Children Raised by Gay Parents
The rights of homosexuals to parent children of their own is becoming gradually recognizable part of the cultural LGBT community. A current exposure which could give rise to accept that homosexual families are in recent development. Study results provide an overview of potential differences among homosexual and heterosexual parents with children, and studies on diversity between homosexual parents with children (Skidmore, 2015). Research is new on this topic, and many important points are still to be addressed (Patterson, 1992). Furthermore, it can be difficult to locate homosexual families, and the support for this research has been limited. Most studies describing children raised in gay or lesbian homes report findings on less than twenty – five children, and most similar studies compare less than thirty children in each of the researched groups (Meezan & Rauch, 2005). Therefore, there’s no current evidence that in otherwise comparable conditions that the growth of children with homosexual parents is jeopardized in any significant regard compared to that of children of heterosexual parents (Patterson, 1992). In other words, there is practically no factual evidence of how marriage between parents of the same-sex could affect their children in their sexual orientation.
There is no evidence that children who are raised by gay and lesbian parents are much more likely to be homosexual or debating their gender identity, either in their childhood or adulthood when being raised by a homosexual couple. There have been interesting differences distinguished in sexual behavior and attitudes. Studies report, specifically in daughters raised by lesbians that they have a more accepting attitude toward sexual identities and are voluntarily to ask questions about their own sexuality. Other studies suggest that young girls who grow with a lesbian family are more willingly to have gay and lesbian friends and share that they would consider having a relationship with their same-sex. Same-sex marriage would promote marriage over single people and would therefore benefit both adults and children to have a healthy connection between them. (Meezan & Rauch, 2005). A few specialists point out that on the off chance that they place a kid with a gay couple, he will not grow up to be gay. Studies demonstrate investigations that have been done regarding this matter demonstrate that young boys raised by gay men are not any more likely to be gay than kids raised by heterosexual individuals. As gay and lesbian parents illustrated their unique qualities as foster families and adopters, there was less needed to claim that they are as perfect as heterosexual parents, with the underlying expectation that the best family model is the heterosexual model (Mallon, 2007).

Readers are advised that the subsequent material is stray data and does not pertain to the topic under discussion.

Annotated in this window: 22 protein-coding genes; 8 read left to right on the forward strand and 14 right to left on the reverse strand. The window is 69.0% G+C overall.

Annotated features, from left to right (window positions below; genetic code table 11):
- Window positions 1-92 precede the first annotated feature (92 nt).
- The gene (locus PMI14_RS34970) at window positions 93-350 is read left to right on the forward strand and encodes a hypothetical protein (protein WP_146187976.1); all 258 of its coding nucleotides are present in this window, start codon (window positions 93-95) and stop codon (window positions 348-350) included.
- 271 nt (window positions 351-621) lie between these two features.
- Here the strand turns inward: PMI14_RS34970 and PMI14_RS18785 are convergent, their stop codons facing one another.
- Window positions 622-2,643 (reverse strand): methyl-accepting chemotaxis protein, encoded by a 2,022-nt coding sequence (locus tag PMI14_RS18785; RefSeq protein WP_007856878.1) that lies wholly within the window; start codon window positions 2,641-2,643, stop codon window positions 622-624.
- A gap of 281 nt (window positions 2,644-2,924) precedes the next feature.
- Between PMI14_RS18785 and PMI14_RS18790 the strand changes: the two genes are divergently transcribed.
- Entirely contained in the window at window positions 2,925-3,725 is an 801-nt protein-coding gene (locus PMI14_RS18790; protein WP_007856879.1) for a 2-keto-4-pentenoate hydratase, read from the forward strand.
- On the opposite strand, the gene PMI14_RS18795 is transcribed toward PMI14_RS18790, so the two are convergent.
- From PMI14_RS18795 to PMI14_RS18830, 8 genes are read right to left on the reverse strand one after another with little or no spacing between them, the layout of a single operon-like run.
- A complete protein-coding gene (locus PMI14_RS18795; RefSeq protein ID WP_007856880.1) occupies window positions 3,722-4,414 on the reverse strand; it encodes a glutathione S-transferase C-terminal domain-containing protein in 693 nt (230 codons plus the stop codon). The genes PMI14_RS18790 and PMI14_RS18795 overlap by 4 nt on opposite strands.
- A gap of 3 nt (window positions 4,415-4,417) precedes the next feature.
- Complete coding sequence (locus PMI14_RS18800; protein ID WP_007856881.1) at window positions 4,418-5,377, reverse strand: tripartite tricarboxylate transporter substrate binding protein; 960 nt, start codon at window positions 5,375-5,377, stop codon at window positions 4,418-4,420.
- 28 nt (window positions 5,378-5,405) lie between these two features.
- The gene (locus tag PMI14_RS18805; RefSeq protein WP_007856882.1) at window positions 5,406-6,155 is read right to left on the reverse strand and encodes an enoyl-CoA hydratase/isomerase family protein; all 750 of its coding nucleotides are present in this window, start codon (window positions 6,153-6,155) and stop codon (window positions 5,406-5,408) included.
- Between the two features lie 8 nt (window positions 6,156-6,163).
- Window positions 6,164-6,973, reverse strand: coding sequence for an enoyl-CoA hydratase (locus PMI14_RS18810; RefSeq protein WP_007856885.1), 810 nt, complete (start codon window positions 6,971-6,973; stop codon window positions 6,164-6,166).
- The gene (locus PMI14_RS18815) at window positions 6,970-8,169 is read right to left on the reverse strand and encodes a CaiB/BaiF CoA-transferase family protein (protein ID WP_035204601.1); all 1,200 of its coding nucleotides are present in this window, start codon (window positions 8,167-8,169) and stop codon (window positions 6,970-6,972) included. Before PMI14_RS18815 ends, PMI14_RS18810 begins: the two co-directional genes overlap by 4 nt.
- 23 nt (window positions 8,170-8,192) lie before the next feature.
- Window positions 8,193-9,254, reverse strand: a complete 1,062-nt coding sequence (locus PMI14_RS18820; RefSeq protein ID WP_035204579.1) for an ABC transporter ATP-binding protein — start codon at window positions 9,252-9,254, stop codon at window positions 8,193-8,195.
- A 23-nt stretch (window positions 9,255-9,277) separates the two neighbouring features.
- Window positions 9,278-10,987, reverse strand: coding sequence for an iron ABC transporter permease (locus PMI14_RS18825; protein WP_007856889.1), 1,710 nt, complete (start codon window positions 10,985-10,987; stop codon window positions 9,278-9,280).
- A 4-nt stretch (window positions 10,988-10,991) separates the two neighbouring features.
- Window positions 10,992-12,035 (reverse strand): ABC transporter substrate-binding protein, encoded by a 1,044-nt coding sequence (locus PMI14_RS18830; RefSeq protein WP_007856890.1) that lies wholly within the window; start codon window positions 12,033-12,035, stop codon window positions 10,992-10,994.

Gay and lesbian parents are working hard to build an atmosphere that accepts and supports their children and show their role as parents; therefore, children who grow up with gay and lesbian parents are accepted by their family and friends (McNair, Dempsey, Wise, & Perlesz, 2002). When their childhood environment was marked by openness and acceptance of lesbian and gay relationships, most children who grew up in gay and lesbian families were identified as heterosexual (Golombok & Tasker, 1996). To start with, young children with homosexual parents might help guarantee their financial congruity in material prosperity through such advantages as family leave from work and spousal medical coverage qualifications. Same-sex marriage may profit children by expanding the stability of their parent’s homosexual relationship and may bring expanded social acknowledgment and support for same-sex families (Meezan & Rauch, 2005). The number of adults and the gender of adults in a house has no huge impact on the sexual orientation of children but increases the happiness of the adult relationship in the family and the thoughtfulness of comfort and engagement between adults and children that can have a major impact on the child. The child’s frequency of contact with other adults and sense of well – being were significantly linked. Having a larger circle of people to communicate with either relatives or non-related people (Millbank, 2003). In conclusion, children who are raised by homosexuals do not have higher rates of their sexuality other than children who are being raised by heterosexuals.
- Golombok, S., & Tasker, F. (1996). Do parents influence the sexual orientation of their children? Finding from a longitudinal study of lesbian families. Developmental Psychology, 32, 3-9
- Mallon, G. P. (2007). Assessing lesbian and gay prospective foster and adoptive families: a focus on the home study process. Child Welfare, 86, 67-86.
- McNair, R., Dempsey, D., Wise, S., & Perlesz, A. (2002). Lesbian parenting: Issues, strengths and challenges. Family Matters, 63, 40-46.
- Meezan, W., & Rauch, J. (2005). Gay marriage, same-sex parenting, and America’s children. The Future of Children, 15, 97-113.
- Millbank, J. (2003). From here to maternity: A review of the research on lesbian and gay families. Australian Journal of Social Issues, 38, 541-600.
- Patterson, C. J. (1992). Children of lesbian and gay parents. Child Development, 63, 1025-1042.
- Skidmore, E. (2015). Radical relations: Lesbian mothers, gay fathers, and their children in the United States since World War II. Journal of the History of Sexuality, 24, 543-545.
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Children Raised by Gay Parents. (2021, Apr 10). Retrieved from https://papersowl.com/examples/children-raised-by-gay-parents/
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